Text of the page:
In June 2013, the Ashland County board, closest local governing authority to the proposed mine, voted to create county mining regulations that require mining companies to obtain special use permits and deposit $100,000 in a county fund to address problems such as noise, dust, damage to public roads, etc. Further, the county requires mining companies to maintain the fund at $50,000, and make additional payments as needed. Formerly, Ashland County had been an ardent support of the mine.

According to With, the change in attitude by board members was the direct result of grassroots education efforts about the real economic, quality of life and environmental impact of the mine. She credits the more inclusive, educational efforts by tribes and advocates in the area with this change. For instance she noted that last year the Bad River Band of Ojibwe began inviting non-reservation residents to their monthly potlucks that are organized to educate and share information about the potential impact of the mine. The Harvest Camp is also welcoming to the public. More than an occupation alone, the Camp residents and supporters work to inform visitors about the potential impact of mining on the natural habitat. They do this by actively including visitors in traditional harvesting and cooking methods.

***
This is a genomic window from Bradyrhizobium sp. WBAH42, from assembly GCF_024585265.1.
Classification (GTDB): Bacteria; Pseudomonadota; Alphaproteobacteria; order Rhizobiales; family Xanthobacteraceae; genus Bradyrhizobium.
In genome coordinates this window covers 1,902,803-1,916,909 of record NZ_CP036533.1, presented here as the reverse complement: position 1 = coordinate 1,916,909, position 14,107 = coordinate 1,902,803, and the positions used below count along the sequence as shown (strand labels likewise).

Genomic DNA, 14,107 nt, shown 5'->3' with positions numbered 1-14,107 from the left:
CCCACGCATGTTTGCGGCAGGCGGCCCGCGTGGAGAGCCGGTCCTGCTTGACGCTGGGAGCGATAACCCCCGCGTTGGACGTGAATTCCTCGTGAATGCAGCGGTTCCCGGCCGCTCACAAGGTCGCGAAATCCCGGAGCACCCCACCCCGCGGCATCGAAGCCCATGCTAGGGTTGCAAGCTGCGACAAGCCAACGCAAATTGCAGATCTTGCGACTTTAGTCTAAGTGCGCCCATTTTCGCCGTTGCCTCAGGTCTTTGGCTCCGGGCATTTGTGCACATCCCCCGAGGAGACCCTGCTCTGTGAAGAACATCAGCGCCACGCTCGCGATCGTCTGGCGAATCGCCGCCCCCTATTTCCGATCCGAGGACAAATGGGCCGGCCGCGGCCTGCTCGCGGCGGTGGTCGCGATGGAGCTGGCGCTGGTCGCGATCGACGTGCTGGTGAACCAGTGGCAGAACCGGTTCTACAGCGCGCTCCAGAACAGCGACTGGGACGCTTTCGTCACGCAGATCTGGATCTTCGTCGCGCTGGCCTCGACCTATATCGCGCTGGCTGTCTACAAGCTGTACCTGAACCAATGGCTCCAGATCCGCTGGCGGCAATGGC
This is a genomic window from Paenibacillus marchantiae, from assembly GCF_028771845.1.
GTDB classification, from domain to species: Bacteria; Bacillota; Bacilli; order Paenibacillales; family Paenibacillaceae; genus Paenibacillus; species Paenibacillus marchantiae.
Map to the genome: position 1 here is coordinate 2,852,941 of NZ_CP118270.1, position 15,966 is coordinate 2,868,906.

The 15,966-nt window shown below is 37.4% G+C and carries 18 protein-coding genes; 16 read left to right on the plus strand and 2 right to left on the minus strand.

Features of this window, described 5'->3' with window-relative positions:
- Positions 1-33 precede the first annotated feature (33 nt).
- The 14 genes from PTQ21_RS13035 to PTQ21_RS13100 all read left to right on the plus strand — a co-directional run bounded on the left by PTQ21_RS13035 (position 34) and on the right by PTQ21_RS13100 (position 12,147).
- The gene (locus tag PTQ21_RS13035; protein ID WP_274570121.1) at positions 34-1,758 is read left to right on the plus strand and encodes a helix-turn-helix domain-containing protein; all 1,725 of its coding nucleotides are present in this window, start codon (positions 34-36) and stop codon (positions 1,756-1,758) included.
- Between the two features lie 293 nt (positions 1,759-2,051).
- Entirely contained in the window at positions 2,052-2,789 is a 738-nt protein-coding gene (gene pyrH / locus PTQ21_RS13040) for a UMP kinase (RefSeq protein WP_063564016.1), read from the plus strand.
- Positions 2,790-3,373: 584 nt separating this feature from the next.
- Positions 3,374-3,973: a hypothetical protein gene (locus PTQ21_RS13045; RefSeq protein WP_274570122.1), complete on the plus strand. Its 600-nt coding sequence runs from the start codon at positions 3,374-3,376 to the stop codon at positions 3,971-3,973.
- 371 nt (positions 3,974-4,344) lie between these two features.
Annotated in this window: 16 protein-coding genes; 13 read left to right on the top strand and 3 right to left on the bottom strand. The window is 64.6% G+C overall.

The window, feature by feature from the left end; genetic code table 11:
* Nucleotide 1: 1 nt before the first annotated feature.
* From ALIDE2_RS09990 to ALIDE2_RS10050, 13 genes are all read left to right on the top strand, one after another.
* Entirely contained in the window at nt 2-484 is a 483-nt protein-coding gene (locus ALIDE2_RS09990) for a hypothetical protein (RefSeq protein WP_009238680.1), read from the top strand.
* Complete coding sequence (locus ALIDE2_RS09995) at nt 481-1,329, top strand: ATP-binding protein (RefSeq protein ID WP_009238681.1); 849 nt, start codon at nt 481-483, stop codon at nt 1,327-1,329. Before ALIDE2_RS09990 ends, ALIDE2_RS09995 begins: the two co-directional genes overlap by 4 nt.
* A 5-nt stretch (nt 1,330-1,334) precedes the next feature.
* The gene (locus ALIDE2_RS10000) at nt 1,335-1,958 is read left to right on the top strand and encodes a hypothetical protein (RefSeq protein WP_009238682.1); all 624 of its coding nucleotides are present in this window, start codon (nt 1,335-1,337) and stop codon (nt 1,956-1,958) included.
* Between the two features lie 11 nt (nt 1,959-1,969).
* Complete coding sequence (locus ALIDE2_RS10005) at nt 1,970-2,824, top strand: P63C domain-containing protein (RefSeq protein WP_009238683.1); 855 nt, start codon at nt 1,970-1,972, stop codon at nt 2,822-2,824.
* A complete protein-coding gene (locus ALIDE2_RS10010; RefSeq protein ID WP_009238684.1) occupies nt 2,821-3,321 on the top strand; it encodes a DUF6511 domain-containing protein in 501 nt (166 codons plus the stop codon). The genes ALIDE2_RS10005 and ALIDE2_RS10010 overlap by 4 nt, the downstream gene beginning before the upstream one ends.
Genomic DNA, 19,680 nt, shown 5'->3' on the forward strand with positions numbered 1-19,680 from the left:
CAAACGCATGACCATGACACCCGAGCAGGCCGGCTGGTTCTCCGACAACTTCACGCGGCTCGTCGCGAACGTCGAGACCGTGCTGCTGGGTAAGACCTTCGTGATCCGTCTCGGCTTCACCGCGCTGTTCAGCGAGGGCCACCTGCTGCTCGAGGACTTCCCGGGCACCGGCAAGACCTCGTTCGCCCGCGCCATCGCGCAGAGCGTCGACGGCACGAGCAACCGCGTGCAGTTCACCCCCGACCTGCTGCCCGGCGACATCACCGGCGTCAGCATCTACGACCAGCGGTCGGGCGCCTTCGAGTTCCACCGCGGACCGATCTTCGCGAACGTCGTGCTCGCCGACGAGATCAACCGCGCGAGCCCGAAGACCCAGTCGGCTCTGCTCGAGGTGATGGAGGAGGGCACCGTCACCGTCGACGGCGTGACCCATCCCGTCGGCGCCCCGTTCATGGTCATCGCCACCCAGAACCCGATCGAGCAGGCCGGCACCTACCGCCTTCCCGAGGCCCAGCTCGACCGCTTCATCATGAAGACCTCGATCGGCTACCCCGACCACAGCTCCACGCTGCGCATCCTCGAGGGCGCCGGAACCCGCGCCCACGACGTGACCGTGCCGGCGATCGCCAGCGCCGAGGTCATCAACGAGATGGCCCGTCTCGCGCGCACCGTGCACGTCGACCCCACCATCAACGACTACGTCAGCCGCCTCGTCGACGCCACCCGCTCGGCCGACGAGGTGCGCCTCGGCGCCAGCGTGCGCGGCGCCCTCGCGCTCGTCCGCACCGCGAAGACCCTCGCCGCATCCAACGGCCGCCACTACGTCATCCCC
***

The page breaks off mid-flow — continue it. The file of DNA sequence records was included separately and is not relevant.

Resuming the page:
With did a risk management presentation to the Ashland County board that included factual information about how businesses need to create risk management plans in order to protect themselves. “I personally went from a combative relationship with the board to one of support and looking at ways I could support and educate them,” she says.

In February, the Lac Courte Oreilles (LCO) Band of Wisconsin Ojibwe helped created a unique way to draw public attention to the role the Penokee Hills plays in the health of the region by building a Harvest Camp not far from the proposed mining site. An 1842 treaty guarantees hunting, fishing and harvesting rights on ceded territory in the northern third of the state where the Penokee Hills are located. The site of the Harvest Camp is especially important for Wisconsin’s six Ojibwe bands since the area formerly contained almost 200 Indian allotments in the late 1800s that were stolen from Indians in favor of wealthy investors of the original shaft mining in the area. The camp will be open for hunting, fishing, harvesting (wild rice and maple syrup) and public recreational use as defined by treaty and public laws. The public is invited to pitch tents at the camp, join guided tours to the GTAC sample drilling site and participate in the traditional learn.

Residents of the camp are conducting demonstrations to youth and visitors about sustainable harvesting of plants, animals and medicines and in the process drawing attention to the role that clean water plays in a healthy environment. LCO elder Marvin Gasper told Wisconsin Public Radio WPR, “This is a brand-new way [to protest]. It’s a peaceful manner in which we are using a harvest area and showing what can be taken out of this and be saved.”